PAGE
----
Median tenure little changed in recent years
August 30, 2000
The median number of years that wage and salary workers had been with their current employer (referred to as employee tenure) was 3.5 years in February 2000, about the same as in February 1998.
Although the median years of tenure has been consistently higher for men than for women, the gap has narrowed since the early 1990s. For men, median tenure in February 2000 was unchanged from February 1998. It was, however, slightly lower than in January 1983, despite an upward shift in the age of the male workforce.
For women, the median years of tenure were slightly higher in February 2000, and there also was an upward shift in the age of the female workforce from 1983 to 2000.
These data are from a supplement to the Current Population Survey. The questions on tenure measure how long workers had been with their current employer at the time they were surveyed, not how long they will eventually stay with their employer. See Employee Tenure in 2000, news release USDL 00-245 for more information.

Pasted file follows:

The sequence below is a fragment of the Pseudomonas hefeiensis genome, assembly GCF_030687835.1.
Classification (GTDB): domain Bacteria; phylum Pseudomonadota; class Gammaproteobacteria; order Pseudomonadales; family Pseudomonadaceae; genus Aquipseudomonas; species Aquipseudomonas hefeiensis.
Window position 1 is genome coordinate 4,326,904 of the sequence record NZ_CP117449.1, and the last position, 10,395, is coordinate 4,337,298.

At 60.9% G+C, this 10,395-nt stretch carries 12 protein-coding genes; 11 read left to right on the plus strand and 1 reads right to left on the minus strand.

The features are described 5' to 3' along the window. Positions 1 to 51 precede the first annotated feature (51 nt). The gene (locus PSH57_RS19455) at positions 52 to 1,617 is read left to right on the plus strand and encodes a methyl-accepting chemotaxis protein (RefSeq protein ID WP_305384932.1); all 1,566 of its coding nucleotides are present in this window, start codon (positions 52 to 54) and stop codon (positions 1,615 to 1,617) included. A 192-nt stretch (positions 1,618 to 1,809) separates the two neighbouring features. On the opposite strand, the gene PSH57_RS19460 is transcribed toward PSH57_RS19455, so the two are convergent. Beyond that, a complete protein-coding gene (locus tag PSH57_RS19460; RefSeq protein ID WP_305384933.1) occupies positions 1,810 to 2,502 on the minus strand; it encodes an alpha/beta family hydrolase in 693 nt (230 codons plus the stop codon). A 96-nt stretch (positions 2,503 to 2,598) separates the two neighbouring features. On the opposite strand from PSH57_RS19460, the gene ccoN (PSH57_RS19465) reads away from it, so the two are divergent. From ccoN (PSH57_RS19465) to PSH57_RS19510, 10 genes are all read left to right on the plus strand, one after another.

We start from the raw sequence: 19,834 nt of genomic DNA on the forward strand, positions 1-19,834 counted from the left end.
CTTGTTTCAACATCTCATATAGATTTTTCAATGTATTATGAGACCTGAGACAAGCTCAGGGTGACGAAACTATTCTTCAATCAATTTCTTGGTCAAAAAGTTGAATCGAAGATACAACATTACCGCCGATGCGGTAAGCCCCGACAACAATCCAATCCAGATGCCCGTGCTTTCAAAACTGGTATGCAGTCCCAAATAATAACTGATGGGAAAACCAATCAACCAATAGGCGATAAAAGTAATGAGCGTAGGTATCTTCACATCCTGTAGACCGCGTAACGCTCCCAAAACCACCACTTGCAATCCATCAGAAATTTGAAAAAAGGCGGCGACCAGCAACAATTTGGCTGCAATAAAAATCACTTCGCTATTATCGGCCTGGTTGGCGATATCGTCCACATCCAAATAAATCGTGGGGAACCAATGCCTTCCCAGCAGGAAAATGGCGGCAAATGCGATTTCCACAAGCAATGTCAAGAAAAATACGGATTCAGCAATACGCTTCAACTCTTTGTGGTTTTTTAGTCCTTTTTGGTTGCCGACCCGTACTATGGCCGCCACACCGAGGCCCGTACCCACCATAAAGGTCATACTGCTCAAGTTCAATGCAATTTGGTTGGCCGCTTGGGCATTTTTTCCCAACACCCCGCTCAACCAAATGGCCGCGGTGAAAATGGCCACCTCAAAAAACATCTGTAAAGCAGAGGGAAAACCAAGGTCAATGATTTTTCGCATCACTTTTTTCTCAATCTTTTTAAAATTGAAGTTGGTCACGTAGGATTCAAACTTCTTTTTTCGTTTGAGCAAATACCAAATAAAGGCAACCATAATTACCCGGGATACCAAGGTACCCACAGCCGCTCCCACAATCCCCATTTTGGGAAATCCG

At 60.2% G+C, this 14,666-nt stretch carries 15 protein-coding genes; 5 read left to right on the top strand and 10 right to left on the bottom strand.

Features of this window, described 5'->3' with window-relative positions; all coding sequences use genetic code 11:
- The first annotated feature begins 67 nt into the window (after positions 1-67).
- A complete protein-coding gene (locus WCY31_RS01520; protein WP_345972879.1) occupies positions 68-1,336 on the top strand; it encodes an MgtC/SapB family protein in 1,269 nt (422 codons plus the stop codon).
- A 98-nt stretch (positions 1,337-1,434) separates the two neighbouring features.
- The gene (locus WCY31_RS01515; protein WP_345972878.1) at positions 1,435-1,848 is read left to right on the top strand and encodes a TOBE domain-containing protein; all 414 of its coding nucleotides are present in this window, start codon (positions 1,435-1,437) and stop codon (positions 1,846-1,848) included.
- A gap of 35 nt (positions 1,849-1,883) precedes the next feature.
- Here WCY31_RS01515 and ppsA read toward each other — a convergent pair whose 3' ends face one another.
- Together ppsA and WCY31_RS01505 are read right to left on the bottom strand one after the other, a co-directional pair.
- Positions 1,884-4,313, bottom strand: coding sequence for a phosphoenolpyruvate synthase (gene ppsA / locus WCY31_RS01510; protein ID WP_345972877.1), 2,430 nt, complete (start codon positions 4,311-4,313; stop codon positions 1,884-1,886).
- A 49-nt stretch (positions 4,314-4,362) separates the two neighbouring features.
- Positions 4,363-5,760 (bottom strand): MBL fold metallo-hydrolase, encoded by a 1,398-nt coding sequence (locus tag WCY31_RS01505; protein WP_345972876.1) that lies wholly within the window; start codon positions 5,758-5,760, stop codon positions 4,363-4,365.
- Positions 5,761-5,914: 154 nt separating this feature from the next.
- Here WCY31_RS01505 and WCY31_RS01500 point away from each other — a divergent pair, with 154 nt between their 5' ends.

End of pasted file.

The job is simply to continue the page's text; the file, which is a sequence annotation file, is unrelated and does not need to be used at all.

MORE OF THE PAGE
Bureau of Labor Statistics, U.S. Department of Labor, The Economics Daily, Median tenure little changed in recent years on the Internet at https://www.bls.gov/opub/ted/2000/aug/wk4/art03.htm (visited January 23, 2019).
Recent editions of Spotlight on Statistics
- Workers in Alternative Employment Arrangements
A look at independent contractors, on-call workers, temporary help agency workers, and workers provided by contract firms.
- Labor force characteristics of people with a disability
Examines the labor force characteristics of people with a disability and compares them with the characteristics of people with no disability.
- A Look at Contingent Workers
Examines people who do not expect their jobs to last or who report that their jobs are temporary.
- Race, Economics, and Social Status
Examines Consumer Expenditure Survey data to explore social and economic factors by race and ethnicity.